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This article has been peer reviewed. It is the authors' final version prior to publication in Carcinogenesis 29(8): 1601-7, August 2008, epublished ("Advance Access") June 19, 2008. The published version is available at DOI 10.1093/carcin/bgn148

© The Authors 2008. Published by Oxford University Press. All rights reserved.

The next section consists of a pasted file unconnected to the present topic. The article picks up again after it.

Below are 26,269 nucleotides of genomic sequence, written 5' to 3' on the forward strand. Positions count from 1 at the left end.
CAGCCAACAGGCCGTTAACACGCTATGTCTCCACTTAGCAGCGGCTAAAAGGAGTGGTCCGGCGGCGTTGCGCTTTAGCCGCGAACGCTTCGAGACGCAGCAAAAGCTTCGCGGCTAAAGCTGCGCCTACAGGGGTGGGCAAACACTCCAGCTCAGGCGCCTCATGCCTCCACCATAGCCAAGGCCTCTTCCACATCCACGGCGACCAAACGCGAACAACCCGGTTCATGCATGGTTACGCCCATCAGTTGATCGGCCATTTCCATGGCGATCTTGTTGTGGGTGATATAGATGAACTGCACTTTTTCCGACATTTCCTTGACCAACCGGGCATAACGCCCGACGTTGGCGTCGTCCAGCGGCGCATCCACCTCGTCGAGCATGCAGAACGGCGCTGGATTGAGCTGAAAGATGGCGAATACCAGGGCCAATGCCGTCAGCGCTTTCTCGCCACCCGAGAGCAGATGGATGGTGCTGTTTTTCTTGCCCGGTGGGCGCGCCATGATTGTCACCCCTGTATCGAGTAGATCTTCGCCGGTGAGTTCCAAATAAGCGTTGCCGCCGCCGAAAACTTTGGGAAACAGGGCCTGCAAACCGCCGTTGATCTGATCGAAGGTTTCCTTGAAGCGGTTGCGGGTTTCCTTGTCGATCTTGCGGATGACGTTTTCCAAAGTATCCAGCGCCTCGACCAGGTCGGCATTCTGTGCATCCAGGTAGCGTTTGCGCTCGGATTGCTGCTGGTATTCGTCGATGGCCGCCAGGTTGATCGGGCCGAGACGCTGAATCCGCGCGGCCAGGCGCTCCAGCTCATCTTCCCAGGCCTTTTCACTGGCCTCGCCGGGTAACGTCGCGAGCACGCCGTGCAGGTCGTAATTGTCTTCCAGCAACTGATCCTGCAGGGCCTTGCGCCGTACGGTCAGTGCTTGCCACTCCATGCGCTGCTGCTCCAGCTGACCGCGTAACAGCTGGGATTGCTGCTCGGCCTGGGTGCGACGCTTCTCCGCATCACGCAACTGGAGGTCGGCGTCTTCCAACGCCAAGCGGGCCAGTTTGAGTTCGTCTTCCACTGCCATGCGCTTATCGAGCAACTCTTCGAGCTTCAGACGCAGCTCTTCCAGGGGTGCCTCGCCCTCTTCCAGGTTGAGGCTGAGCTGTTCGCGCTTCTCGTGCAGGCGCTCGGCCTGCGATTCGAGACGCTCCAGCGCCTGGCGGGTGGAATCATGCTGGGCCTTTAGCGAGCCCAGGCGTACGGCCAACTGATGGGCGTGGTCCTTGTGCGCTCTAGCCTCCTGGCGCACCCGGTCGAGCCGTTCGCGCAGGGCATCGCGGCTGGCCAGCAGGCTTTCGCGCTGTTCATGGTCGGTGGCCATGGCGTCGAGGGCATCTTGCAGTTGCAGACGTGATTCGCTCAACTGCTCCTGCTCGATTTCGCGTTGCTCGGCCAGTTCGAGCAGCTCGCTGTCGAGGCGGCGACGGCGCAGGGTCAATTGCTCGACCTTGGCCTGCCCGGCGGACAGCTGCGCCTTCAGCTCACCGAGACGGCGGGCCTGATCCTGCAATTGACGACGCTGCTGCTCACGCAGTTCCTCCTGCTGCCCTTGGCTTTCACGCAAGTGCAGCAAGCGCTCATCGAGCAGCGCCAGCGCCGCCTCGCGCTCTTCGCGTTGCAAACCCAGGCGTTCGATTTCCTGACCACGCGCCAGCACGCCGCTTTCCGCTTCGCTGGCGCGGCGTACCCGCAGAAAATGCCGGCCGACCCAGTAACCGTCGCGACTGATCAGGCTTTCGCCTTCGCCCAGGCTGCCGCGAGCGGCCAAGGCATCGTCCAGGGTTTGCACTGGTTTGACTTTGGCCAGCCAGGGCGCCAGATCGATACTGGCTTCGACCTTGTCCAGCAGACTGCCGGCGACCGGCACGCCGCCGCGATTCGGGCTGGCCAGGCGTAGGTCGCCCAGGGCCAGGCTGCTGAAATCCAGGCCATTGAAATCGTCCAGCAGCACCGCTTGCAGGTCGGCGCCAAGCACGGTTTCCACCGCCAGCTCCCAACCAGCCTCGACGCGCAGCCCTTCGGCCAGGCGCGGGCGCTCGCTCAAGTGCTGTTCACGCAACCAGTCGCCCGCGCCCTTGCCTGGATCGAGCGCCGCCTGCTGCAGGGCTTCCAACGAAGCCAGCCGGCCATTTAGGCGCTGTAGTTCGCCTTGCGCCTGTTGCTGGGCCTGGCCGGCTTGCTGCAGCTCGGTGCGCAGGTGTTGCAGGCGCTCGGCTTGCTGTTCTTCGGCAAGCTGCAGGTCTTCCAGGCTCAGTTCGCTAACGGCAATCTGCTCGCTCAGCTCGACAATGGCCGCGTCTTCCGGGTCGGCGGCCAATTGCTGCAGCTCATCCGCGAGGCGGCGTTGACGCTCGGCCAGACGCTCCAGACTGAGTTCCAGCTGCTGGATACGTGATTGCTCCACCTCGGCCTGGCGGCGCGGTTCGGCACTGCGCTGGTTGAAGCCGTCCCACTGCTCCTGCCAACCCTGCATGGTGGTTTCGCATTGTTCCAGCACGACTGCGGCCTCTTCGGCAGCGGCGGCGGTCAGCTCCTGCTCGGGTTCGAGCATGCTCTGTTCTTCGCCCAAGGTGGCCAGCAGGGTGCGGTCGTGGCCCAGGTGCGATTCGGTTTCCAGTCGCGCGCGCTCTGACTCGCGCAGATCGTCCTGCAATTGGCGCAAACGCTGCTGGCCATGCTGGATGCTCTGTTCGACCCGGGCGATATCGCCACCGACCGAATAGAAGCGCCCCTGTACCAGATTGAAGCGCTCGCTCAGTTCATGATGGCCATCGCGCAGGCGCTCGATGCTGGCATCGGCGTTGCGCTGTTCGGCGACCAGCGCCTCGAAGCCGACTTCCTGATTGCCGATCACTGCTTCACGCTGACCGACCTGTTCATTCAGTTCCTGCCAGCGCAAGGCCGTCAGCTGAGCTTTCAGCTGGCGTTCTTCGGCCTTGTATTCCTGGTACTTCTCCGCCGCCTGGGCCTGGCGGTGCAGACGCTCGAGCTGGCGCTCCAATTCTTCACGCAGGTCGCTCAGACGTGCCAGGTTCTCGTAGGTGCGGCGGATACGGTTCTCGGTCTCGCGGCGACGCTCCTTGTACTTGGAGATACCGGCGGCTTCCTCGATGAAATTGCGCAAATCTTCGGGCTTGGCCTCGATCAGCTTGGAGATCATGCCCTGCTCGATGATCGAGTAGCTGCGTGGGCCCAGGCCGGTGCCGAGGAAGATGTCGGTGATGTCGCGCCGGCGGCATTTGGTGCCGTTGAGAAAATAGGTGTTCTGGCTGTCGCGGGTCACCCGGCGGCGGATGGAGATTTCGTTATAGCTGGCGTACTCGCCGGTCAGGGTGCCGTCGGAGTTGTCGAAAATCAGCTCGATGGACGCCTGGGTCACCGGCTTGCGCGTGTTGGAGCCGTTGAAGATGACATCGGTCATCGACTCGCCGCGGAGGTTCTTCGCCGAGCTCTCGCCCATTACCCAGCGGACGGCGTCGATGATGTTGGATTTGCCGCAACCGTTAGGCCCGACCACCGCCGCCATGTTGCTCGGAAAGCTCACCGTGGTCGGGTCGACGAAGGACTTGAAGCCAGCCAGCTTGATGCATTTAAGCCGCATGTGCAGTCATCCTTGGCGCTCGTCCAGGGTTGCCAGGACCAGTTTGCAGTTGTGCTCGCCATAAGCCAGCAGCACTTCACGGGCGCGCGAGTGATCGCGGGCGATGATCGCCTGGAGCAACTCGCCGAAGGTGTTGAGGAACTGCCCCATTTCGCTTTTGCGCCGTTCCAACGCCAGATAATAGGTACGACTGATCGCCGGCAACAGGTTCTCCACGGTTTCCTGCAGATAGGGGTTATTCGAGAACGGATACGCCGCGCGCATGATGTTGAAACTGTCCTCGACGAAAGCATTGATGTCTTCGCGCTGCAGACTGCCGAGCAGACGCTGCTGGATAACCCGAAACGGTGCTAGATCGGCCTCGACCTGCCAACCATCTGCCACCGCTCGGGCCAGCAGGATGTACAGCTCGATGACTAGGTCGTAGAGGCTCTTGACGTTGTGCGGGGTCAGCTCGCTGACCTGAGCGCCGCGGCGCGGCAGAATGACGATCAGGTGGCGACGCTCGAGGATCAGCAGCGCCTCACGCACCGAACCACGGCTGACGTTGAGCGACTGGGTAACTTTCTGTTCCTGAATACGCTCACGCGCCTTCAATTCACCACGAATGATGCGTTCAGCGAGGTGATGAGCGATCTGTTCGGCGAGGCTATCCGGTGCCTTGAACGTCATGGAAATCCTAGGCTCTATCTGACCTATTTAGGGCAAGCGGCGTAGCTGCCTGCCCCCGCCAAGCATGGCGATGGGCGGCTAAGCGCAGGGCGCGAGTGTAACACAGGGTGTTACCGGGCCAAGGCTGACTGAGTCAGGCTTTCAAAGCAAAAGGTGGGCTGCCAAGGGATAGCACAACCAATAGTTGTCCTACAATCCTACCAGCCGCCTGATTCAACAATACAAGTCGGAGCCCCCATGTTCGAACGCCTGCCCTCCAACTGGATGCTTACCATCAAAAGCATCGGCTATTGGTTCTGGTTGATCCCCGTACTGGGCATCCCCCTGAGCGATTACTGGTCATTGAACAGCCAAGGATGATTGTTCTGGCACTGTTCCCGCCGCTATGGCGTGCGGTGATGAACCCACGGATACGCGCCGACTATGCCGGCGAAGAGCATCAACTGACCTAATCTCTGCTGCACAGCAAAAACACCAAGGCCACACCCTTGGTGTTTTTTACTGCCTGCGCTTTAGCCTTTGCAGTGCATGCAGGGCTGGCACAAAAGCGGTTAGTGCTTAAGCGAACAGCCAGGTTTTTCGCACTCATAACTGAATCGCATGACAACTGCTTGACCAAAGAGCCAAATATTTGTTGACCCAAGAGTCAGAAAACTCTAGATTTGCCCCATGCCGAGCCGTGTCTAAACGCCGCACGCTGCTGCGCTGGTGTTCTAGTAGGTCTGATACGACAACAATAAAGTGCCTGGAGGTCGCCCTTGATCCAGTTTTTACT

Guanylyl cyclase C (GCC), the receptor for diarrheagenic bacterial heat-stable enterotoxins (STs), inhibits colorectal cancer cell proliferation by co-opting Ca(2+) as the intracellular messenger. Similarly, extracellular Ca(2+) (Ca(2+)(o)) opposes proliferation and induces terminal differentiation in intestinal epithelial cells. In that context, human colon cancer cells develop a phenotype characterized by insensitivity to cytostasis imposed by Ca(2+)(o). Here, preconditioning with ST, mediated by GCC signaling through cyclic nucleotide-gated channels, restored Ca(2+)(o)-dependent cytostasis, reflecting posttranscriptional regulation of calcium-sensing receptors (CaRs). ST-induced GCC signaling deployed CaRs to the surface of human colon cancer cells, whereas elimination of GCC signaling in mice nearly abolished CaR expression in enterocytes. Moreover, ST-induced Ca(2+)(o)-dependent cytostasis was abrogated by CaR-specific antisense oligonucleotides. Importantly, following ST preconditioning, newly expressed CaRs at the cell surface represented tumor cell receptor targets for antiproliferative signaling by CaR agonists. Since expression of the endogenous paracrine hormones for GCC is uniformly lost early in carcinogenesis, these observations offer a mechanistic explanation for the Ca(2+)(o)-resistant phenotype of colon cancer cells. Restoration of antitumorigenic CaR signaling by GCC ligand replacement therapy represents a previously unrecognized paradigm for the prevention and treatment of human colorectal cancer employing dietary Ca(2+) supplementation.



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